Supported by NSF grant PHY-9819461, 08/01/99 to 07/31/02
PI: David Hestenes, Facilitator: Jane Jackson
This project aims to establish an infrastructure for sustained professional development and support of local experts on the use of technology in science teaching (Teaching with Technology Resource Agents-TTRAs) to lead science education reform in the nation’s schools. These experts will serve their schools and school districts as leaders in:
Every high school needs at least one such TTRA:
These leaders must be practicing science teachers, not mere technology specialists, because effective instruction in the use of computers as scientific tools requires special competence in pedagogy and science as well as technology.
A nationwide network of Local Physics Alliances (LPAs) offers a ready framework for organizing high school physics teachers into a community of TTRAs, but the physics community must be mobilized to train and support them. To that end, regional Science and Technology Education Partnerships (STEPs) can be established between university physics departments and LPAs in their regions. The universities can maintain academic programs to develop inservice teachers as TTRAs, and they can assist in organizing broader support for technology in science teaching reform from schools and school districts, business and industry, and their communities.
The main objective of this project is to engage and assist university physics departments throughout the country in creating STEPs in their own regions. The project conducts annual Leadership Workshops to energize, inform and consolidate the community of STEP leaders. Ongoing educational research infuses the latest advances in technology-based science curricula and pedagogy.
Download a copy of David Hestenes and Jane Jackson's paper: Partnerships for Physics Reform - crucial role for universities and colleges.
I. Help university physics departments establish or improve local partnerships with high school physics teachers that
1) Reduce isolation of physics teachers by integrating them into the physics community.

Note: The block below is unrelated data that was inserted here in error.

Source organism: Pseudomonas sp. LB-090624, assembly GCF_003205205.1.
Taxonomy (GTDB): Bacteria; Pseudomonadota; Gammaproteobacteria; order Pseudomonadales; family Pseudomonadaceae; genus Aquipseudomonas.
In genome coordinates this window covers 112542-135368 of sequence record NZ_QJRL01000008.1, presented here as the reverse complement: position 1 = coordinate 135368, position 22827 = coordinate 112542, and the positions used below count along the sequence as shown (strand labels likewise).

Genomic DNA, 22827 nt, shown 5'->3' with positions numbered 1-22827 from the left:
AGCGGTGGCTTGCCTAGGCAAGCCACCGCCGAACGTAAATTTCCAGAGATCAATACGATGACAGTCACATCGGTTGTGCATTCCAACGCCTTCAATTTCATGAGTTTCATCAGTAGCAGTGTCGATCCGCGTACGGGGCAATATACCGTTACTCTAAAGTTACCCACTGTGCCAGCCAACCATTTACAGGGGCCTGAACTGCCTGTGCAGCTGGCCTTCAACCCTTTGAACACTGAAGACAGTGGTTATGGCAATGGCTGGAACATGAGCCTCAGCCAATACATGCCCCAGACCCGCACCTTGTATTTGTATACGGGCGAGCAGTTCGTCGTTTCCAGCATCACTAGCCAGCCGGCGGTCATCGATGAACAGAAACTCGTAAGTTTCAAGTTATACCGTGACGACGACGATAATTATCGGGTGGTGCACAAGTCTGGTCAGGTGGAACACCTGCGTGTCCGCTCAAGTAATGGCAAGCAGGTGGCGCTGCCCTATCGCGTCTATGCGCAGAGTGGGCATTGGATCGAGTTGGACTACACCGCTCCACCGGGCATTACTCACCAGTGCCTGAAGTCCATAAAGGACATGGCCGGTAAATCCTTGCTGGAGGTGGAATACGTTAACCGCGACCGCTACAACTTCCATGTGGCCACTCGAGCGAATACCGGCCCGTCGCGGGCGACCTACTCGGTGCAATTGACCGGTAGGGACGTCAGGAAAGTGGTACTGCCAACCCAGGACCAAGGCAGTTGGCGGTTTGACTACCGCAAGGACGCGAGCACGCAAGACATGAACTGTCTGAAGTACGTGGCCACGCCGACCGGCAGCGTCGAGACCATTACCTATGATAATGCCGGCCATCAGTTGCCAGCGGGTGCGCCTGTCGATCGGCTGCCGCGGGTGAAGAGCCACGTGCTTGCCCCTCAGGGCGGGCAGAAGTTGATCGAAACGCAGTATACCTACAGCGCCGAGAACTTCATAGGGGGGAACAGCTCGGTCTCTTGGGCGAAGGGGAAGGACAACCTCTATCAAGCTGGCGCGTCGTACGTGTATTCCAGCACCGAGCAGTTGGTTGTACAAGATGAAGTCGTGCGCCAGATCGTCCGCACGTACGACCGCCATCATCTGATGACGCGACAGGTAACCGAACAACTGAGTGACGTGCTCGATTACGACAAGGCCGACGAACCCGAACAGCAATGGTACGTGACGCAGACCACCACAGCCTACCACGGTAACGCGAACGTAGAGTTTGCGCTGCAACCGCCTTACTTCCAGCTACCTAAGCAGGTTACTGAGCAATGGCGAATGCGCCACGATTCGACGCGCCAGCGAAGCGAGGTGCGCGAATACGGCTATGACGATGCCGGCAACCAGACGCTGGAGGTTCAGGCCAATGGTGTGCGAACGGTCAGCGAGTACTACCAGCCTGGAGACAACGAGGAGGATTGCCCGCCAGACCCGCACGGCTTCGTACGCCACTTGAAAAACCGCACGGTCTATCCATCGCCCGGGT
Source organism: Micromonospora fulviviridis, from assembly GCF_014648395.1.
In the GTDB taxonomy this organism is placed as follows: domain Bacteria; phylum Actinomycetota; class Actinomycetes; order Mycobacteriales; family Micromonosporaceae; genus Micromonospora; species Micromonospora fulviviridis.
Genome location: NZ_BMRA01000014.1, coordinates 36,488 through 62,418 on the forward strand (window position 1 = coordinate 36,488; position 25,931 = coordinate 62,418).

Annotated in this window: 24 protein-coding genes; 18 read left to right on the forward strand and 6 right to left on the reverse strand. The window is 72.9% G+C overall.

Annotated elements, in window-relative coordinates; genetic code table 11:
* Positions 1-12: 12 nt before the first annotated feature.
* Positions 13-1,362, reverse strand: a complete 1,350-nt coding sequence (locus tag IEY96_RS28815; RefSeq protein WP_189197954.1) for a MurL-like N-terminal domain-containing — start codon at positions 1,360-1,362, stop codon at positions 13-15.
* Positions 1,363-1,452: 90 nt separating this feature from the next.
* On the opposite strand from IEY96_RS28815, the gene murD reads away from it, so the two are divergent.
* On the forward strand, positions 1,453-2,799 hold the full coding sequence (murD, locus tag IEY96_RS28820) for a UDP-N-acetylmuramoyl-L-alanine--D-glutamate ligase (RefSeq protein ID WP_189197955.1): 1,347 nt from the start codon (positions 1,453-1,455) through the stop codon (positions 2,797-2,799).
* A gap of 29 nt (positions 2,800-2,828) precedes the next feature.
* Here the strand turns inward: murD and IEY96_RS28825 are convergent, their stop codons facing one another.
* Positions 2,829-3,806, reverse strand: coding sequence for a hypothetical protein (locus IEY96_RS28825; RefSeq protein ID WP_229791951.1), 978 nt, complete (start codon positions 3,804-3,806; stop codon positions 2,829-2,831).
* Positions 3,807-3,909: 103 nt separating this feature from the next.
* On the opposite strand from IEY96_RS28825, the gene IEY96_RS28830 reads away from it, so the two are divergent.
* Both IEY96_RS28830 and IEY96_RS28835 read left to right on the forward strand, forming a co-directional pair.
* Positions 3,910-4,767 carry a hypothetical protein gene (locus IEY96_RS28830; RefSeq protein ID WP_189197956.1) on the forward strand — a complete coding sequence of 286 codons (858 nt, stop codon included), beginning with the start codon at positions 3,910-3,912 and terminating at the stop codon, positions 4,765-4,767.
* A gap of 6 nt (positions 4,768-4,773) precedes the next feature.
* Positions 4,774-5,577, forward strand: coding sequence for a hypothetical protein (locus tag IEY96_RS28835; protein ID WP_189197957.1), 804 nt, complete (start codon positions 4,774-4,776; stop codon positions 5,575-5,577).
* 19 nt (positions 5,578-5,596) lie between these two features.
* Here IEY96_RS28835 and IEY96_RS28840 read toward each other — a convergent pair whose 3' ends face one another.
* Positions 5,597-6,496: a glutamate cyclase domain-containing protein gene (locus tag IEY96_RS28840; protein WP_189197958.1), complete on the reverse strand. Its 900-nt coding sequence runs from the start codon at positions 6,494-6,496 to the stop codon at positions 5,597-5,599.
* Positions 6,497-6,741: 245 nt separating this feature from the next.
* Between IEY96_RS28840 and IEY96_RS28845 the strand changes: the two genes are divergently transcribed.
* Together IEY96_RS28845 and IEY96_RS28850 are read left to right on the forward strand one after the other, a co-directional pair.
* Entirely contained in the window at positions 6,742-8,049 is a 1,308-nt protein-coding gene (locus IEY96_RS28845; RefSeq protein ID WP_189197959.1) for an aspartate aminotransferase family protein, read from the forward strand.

2) Link the physics community through teachers to students as a means for improving student understanding of science and scientific careers.
3) Involve physics faculty in a program of sustained professional development for teachers.
4) Cultivate physics teachers as leaders of science education reform in their schools and school districts in accord with the National Science Education Standards.
II. Advise and assist physics departments on School-University partnerships to help teachers implement science teaching reform. Cultivate a community of physics departments concerned with local or regional science education reform so they can learn from one another.
III. Mobilize support for School-University partnerships within the physics community (especially the AAPT, the APS and National Labs).
IV. Encourage and collaborate with exemplary School-University partnerships to serve as models for institutionalizing sustained science education reform.
V. Assist teachers and faculty nationwide in organizing Modeling Workshops to develop teacher competence in research-based reforms in physics instruction.
VI. Organize and support continued improvement and extension of instructional materials and techniques by teams of exceptional teachers and science education researchers.
This page is maintained by Larry Dukerich - email@example.com
last updated 2/14/01
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